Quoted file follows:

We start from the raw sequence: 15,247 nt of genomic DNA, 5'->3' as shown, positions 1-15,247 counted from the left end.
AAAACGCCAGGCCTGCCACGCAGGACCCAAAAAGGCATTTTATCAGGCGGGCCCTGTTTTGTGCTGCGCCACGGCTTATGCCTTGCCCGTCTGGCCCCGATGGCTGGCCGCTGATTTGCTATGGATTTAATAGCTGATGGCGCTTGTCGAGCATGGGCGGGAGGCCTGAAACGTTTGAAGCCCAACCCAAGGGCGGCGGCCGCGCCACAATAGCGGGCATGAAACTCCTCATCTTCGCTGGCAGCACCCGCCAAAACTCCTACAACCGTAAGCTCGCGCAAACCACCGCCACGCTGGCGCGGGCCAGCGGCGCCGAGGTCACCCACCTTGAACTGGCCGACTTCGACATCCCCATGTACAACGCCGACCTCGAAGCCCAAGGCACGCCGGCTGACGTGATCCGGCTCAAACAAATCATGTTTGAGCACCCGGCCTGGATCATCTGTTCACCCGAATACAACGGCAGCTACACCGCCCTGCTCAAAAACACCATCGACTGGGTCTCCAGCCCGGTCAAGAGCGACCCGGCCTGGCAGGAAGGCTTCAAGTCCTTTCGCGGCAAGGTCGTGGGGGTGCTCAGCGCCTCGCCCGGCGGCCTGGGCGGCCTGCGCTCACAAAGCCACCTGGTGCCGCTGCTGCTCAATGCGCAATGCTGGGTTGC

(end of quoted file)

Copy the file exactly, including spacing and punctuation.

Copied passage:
We start from the raw sequence: 15,247 nt of genomic DNA, 5'->3' as shown, positions 1-15,247 counted from the left end.
AAAACGCCAGGCCTGCCACGCAGGACCCAAAAAGGCATTTTATCAGGCGGGCCCTGTTTTGTGCTGCGCCACGGCTTATGCCTTGCCCGTCTGGCCCCGATGGCTGGCCGCTGATTTGCTATGGATTTAATAGCTGATGGCGCTTGTCGAGCATGGGCGGGAGGCCTGAAACGTTTGAAGCCCAACCCAAGGGCGGCGGCCGCGCCACAATAGCGGGCATGAAACTCCTCATCTTCGCTGGCAGCACCCGCCAAAACTCCTACAACCGTAAGCTCGCGCAAACCACCGCCACGCTGGCGCGGGCCAGCGGCGCCGAGGTCACCCACCTTGAACTGGCCGACTTCGACATCCCCATGTACAACGCCGACCTCGAAGCCCAAGGCACGCCGGCTGACGTGATCCGGCTCAAACAAATCATGTTTGAGCACCCGGCCTGGATCATCTGTTCACCCGAATACAACGGCAGCTACACCGCCCTGCTCAAAAACACCATCGACTGGGTCTCCAGCCCGGTCAAGAGCGACCCGGCCTGGCAGGAAGGCTTCAAGTCCTTTCGCGGCAAGGTCGTGGGGGTGCTCAGCGCCTCGCCCGGCGGCCTGGGCGGCCTGCGCTCACAAAGCCACCTGGTGCCGCTGCTGCTCAATGCGCAATGCTGGGTTGC